Ever since Narcissus fell in love with his reflection in the classic Ovidian myth, the obsession of capturing our own image has filtered and expanded throughout the ages.
Selfies are not exactly a new craze – self-portraiture has dominated our cultural sphere for decades, from the political agenda of American social reformer and abolitionist Frederick Douglass to the more artistic ventures of Frida Kahlo. However, as epitomised by Kim K’s Insta empire, the selfie has become the primary mode of historical and social documentation.
This is largely due to vast acceleration in digital technology, with futuristic face filters slowly replacing the more discreet beauty tool – photoshop. From understated to excess, if anything, face filters have taught us less damaging and more performative ways to try and experiment with beauty, much like how we try on our digital body once we shift from the real world to the Instagram dimension.
Whilst the trend was made for the zeitgeist of the digital age (the Insta users of Gen Z), it begs the question: who is responsible for constructing this augmented reality? Not old white men behind a computer, but Gen Z themselves – a large portion of the masks spurring this trend are constructed from young artists truing their hand at programme training and AR mediums. A trend for Gen Z by Gen Z, the success of these face mask filters are largely due to the tapping-in of trends by those who are the most informed, catering to all our iridescent liquid skin bug-eye needs.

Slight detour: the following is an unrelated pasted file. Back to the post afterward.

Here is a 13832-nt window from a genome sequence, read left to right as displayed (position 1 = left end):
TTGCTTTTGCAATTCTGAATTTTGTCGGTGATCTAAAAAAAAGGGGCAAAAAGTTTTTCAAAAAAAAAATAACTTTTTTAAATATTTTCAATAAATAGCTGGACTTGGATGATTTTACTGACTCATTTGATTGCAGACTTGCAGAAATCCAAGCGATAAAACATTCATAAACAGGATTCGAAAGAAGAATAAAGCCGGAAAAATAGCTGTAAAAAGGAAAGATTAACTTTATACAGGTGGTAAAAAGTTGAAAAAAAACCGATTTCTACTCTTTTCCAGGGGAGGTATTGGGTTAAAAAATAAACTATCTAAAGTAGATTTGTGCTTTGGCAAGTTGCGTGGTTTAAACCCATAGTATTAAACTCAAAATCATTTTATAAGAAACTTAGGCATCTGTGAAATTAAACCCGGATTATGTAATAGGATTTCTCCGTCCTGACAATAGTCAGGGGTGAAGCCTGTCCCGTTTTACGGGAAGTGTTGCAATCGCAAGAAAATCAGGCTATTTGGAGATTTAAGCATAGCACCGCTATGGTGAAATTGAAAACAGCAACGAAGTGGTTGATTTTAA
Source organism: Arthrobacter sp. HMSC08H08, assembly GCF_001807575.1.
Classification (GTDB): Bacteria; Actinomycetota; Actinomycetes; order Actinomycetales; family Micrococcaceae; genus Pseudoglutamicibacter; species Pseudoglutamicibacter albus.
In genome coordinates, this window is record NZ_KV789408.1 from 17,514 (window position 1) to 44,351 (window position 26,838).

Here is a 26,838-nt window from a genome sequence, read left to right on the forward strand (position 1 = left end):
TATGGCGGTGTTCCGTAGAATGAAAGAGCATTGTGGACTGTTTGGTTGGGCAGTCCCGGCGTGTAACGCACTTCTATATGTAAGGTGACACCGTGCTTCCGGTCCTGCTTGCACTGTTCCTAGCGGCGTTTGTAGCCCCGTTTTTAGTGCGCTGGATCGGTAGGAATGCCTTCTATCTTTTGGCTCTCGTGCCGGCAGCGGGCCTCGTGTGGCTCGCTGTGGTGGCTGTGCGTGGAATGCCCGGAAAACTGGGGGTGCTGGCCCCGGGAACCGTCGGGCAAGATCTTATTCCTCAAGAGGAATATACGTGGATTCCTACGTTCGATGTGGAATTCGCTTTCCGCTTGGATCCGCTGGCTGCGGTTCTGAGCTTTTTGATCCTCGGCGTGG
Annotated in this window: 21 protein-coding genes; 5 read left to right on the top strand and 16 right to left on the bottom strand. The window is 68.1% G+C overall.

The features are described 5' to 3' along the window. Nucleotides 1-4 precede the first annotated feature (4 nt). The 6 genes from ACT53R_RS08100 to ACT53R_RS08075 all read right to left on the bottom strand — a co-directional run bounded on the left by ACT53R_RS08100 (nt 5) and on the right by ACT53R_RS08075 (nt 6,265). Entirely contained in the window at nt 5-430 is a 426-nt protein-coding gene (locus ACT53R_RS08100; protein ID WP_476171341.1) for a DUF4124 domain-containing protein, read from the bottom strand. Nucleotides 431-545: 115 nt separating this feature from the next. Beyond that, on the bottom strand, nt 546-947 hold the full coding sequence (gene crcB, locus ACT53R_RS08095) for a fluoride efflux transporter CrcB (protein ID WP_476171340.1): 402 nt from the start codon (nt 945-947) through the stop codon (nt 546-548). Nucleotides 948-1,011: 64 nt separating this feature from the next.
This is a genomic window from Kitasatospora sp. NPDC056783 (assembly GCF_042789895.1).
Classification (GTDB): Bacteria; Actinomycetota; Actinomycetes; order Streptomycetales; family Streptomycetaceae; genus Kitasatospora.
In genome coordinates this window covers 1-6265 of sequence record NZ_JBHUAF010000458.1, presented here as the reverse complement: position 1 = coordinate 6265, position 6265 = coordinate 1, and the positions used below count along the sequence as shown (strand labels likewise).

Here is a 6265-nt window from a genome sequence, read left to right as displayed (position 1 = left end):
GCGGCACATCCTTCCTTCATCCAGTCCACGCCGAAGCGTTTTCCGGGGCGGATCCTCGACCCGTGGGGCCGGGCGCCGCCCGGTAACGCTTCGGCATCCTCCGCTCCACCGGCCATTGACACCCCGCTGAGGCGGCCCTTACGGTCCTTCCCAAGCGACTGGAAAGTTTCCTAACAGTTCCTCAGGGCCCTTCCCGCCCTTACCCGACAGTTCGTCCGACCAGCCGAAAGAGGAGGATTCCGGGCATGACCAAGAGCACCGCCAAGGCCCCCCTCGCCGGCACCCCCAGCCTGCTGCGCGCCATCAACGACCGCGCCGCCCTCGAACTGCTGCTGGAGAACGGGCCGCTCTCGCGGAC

Inspired to be creative and start making your own face filters? Luckily, it’s free and super accessible. The Facebook-owned creation software that makes it all happen is Spark AR Studio. Starter tips include: don’t make people unrecognisable, consider support for multiple faces and allow the environment to stay in the frame. The trend has also moved beyond the frame, with femme-focused digital platform HERVISIONS recently trialing new filters in an Internet art workshop called Face-Up at London’s Tate Modern.
These filter makers have achieved cult and influencer status, as their artwork is worn by Teddy Quinlivan and Rosalía among others, showing how far the face filter has evolved since Snapchat’s creepy dog mask. And it’s simple to use, just follow one of the face filter artist accounts, go on your Insta story front camera to take a selfie, and choose one of the effects. Our favourites include @johwska, @ramenpolanski, @ines.alpha and @rifkes, see some IG users try out the filters below!